3 phase drive interface circuit for Mach 3E-Mail me if you'd like to know more.
BackgroundThe only people who say there are better ways to drive a standard spindle than with a 3 phase motor and a variable frequency drive are those who don't own one!
The proliferation of drives that take single phase in and produce three phase out means that these drives are appearing in more and more hobby workshops.
A typical VFD
If you're looking to buy, I'd recommend Automation Direct in Australia; they have 1Hp drives for about AU$250. A 1Hp motor will set you back about AU$100, however I'd be surprised if you can't scrounge one for next to nothing. I picked up this 2Hp motor for AU$70, and it even came with a free pump that sold on Ebay for more than that! :-)
Click the image for a video of the X3 VFD doing it's thing
Here's the little 3/4Hp unit that was given to me for the lathe:
What's so cool about spindle speed control?On a lathe you can change the speed for different diameters. Indeed, the G96 command will tell Mach 3 to vary the speed continuously with diameter... You just need to specify how many surface feet (or meters) per minute you want the tool to see...
This is someone elses setup, but it demonstrates the principle.
Connections to the driveDrives typically come with a speed control knob and a few start and stop buttons on their front panel. They also all come with some terminals to wire these controls in remotely. Their schematics typically look like this:
Forward/Stop and Reverse/Stop functions are pretty straight forward; you control them with relay outputs from your PC. The frequency reference is a bit trickier...
Fortunately, Mach3 has the ability to output a square wave signal with a duty cycle proportional to the requested motor speed. This technique is called Pulse Width Modulation or PWM.
Complicating things a little is that some drives have the common terminals of their connections at MAINS VOLTAGE!
Be very careful when wiring up any device at 110V or greater. ALWAYS unplug it and wait 60 seconds before touching the terminals!
My little circuitThe circuit below isolates the drive from the computer and converts the PWM output from Mach3 into an analog voltage for the drive. It also isolates the start and stop functions.
Setting it all upI strongly recommend that you first get the drive and motor working with two switches and a potentiometer BEFORE installing this circuit. Most drives need to be told to take their commands from an external set of controls rather than their own front panel or network interface. Your drive may also need tuning to suit your motor, much better to do this before you make your setup more complex and getting it going this way can save you some confusion.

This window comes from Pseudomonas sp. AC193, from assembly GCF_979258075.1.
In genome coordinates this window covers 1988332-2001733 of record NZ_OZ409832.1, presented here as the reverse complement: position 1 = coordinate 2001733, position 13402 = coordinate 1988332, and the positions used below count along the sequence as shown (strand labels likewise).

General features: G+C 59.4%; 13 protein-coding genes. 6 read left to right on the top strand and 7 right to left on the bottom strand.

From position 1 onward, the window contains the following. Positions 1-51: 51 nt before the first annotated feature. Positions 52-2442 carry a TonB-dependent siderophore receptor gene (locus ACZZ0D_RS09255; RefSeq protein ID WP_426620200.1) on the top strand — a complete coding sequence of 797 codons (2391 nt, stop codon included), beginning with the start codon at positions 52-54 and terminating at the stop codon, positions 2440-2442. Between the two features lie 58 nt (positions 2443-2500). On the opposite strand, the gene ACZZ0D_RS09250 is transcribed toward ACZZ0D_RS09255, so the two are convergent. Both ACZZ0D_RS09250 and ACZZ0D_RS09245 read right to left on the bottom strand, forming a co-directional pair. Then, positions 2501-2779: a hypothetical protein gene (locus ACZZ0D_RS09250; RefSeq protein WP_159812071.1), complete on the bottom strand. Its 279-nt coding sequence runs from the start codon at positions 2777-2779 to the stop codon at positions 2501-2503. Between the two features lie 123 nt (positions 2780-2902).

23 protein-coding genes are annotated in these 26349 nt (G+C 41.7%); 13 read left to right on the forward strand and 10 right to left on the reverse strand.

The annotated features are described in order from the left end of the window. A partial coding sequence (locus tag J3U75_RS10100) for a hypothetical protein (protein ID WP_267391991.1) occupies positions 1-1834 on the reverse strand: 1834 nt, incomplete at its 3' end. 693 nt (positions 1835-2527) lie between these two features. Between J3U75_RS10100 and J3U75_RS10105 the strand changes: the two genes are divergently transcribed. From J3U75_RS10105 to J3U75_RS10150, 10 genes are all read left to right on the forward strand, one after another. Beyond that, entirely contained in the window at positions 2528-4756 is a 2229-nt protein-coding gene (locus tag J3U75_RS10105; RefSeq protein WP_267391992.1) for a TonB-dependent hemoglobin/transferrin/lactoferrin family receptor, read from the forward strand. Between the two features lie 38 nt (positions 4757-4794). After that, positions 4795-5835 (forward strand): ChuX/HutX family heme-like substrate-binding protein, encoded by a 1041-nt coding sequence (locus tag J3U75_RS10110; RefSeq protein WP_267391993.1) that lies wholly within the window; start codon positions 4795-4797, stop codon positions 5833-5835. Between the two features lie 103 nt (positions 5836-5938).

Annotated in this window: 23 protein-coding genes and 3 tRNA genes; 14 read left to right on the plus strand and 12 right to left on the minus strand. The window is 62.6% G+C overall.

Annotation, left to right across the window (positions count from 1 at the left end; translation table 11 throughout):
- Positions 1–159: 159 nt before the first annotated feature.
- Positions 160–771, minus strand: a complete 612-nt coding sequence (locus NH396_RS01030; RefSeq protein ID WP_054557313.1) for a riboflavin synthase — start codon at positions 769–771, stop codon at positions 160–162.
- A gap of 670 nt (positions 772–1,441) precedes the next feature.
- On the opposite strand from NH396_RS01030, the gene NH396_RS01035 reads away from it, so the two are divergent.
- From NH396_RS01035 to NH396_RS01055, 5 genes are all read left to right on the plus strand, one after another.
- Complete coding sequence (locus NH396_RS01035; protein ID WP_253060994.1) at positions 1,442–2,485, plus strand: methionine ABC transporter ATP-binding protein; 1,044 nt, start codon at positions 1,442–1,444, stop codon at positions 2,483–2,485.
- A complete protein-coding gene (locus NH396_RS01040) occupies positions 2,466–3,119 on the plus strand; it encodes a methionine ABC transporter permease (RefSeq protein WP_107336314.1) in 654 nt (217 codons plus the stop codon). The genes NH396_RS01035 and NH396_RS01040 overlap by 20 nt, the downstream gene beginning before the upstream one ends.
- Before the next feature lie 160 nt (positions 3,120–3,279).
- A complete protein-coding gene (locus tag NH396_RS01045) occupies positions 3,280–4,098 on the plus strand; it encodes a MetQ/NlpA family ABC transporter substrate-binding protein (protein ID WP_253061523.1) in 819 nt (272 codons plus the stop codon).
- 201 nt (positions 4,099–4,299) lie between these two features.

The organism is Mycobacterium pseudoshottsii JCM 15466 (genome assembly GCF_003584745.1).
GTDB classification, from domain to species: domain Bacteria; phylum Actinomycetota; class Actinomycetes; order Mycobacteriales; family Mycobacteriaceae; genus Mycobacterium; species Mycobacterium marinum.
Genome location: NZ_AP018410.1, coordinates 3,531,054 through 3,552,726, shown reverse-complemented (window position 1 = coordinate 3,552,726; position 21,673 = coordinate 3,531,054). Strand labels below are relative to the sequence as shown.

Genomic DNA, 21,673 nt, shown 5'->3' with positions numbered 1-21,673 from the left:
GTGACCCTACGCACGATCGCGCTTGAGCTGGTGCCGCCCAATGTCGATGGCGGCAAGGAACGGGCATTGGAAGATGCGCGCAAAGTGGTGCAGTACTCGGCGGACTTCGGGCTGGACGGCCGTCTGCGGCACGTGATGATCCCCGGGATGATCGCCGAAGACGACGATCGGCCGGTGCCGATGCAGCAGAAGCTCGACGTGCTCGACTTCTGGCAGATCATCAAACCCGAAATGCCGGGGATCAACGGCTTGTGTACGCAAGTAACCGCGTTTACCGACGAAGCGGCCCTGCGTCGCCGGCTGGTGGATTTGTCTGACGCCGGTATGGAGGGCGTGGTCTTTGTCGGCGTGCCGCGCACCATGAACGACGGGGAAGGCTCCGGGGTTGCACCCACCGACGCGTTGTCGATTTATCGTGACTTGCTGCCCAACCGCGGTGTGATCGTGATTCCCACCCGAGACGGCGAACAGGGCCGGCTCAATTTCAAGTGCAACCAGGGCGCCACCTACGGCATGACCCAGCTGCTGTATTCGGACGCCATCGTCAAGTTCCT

At this point you need to figure out the top speed your setup will do. If you have a spindle speed sensor then this is easy. A handheld RPM meter is the next best thing. Failing that you'll need to work it out from frequency and pulley ratios.
When you're happy with it, hook up the Start and Stop functions to the interface board, leaving the potentiometer in place.
Go into "Mach 3"->"Engine Configuration"->"Ports and Pins" and configure two outputs using whatever parallel port pins you wired them to. Don't configure the PWM pin at this stage.
Go to the "Spindle Setup" tab; uncheck "Disable spindle relays" and enter the two outputs you configured in the previous step:
You should now be able to stop and start the motor using the M3 and M4 commands; speed will still be controlled using the potentiometer. If this doesn't work, check your wiring and try changing both output signals to Active Low
Next up, remove the potentiometer and wire up the analog out, common and 10V connections.
Go back to the ports and pin dialog in Mach and select the "Motor Outputs" tab:
Configure both the step and direction outputs to the pin you wired the PWM signal to.
Go back to the "Spindle Setup" tab. "Use Spindle Motor Output" and check the PWM option:
Set the PWMBase Freq to 1000Hz.
The final step is to tell Mach how fast the machine can go so it knows what speed to associate with each PWM duty cycle. You do this in the pulley config dialog ("Engine Configuration" -> "Spindle Pulleys"). Key in the top speed you worked out before:
At this point you should be able to start and stop the spindle and control its speed. If it goes faster when you tell it to go slower, then go back to the "Motor Outputs" tab of the "Ports and Pins" dialog and set the "Step and Dir" signals to active low.
There is a spindle speed mapping wizard that you can run which will have a good go at fine tuning the mapping between the PWM output and the speed. If you have a spindle speed sensor fitted then I recommend you run this. You can also use Machs PID (closed loop) functions. From my experience, this is unnecessary with a VFD.